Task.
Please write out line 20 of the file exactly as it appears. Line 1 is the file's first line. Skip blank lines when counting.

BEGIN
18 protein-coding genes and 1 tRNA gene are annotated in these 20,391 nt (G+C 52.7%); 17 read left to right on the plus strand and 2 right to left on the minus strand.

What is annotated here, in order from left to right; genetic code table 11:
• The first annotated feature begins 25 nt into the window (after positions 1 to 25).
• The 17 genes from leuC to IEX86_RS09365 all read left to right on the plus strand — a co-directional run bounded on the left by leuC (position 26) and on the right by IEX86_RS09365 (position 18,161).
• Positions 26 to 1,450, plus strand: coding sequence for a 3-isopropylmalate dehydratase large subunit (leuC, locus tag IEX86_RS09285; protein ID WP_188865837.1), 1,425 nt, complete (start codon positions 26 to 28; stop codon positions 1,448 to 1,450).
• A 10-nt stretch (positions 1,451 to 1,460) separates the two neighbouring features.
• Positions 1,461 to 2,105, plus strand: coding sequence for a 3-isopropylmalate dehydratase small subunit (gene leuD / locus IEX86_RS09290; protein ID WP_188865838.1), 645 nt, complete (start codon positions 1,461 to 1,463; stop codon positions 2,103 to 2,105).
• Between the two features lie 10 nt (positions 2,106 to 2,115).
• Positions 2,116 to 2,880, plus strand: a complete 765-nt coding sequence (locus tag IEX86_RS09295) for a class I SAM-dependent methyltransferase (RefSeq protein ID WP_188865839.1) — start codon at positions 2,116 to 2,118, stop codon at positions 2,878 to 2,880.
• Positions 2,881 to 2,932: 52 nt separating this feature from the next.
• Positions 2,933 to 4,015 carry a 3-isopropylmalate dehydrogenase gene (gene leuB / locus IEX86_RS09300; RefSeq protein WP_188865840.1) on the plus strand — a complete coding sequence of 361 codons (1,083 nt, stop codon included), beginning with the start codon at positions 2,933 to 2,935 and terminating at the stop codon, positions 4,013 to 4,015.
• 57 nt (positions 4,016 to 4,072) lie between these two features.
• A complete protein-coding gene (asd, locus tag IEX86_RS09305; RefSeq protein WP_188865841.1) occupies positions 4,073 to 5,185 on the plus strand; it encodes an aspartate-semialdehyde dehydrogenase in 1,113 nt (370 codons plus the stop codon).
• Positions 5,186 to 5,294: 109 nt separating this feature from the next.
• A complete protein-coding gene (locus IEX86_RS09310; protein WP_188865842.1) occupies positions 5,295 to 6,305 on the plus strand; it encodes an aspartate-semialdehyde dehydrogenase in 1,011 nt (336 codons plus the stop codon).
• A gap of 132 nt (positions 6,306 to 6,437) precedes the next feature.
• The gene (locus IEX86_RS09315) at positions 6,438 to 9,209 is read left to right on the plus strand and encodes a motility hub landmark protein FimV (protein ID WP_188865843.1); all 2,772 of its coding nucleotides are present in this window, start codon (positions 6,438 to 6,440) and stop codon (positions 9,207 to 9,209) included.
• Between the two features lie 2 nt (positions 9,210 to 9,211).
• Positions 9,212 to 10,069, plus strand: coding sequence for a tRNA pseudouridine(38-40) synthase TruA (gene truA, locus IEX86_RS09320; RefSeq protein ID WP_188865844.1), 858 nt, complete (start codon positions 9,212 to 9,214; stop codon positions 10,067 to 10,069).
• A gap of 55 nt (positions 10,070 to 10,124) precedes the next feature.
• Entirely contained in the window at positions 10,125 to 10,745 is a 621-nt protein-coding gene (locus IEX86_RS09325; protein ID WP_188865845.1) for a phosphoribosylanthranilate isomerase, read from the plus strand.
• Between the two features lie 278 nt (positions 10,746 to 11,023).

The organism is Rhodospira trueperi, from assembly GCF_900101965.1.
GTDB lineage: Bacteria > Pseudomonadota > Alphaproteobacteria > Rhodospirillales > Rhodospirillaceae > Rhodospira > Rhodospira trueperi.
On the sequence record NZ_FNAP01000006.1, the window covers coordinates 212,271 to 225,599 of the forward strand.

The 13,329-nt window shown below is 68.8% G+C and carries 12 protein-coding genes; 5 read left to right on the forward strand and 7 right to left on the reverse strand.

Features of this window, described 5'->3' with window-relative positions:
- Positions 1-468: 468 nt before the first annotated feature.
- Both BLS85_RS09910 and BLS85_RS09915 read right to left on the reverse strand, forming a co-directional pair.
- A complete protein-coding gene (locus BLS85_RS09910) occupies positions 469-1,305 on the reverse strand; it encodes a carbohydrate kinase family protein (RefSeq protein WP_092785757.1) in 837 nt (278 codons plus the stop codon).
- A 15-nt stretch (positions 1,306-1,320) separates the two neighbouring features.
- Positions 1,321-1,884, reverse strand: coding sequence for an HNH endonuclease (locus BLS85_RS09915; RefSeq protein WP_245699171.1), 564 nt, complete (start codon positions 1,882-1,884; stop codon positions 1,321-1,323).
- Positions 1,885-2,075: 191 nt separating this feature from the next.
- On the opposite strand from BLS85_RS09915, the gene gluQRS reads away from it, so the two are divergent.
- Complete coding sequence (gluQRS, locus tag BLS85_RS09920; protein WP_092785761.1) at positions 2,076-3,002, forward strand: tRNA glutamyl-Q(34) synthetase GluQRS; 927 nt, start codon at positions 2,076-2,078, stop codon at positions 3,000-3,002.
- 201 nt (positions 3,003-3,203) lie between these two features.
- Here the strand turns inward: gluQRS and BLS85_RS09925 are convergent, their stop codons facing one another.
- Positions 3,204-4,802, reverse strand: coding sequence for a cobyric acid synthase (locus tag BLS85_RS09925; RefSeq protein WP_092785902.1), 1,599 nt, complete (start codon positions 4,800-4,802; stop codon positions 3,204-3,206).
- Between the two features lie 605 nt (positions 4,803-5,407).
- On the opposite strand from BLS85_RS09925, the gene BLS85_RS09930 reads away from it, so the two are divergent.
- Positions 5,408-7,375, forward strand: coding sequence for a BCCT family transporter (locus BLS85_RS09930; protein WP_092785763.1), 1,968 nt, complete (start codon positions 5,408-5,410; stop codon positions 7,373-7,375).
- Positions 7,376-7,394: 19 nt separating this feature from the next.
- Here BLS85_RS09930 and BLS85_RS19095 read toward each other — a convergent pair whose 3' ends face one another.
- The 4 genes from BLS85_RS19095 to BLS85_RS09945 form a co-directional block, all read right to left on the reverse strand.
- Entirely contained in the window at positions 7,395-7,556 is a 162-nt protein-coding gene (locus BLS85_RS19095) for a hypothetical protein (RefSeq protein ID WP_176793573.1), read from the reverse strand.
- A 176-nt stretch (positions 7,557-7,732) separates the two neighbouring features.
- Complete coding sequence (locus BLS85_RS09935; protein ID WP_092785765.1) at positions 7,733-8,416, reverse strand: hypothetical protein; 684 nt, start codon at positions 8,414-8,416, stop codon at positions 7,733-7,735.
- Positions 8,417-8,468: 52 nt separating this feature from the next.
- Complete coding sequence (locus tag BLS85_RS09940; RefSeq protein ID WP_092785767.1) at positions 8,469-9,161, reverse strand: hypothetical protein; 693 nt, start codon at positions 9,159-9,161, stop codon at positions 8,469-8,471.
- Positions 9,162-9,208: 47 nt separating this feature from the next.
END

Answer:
• A gap of 55 nt (positions 10,070 to 10,124) precedes the next feature.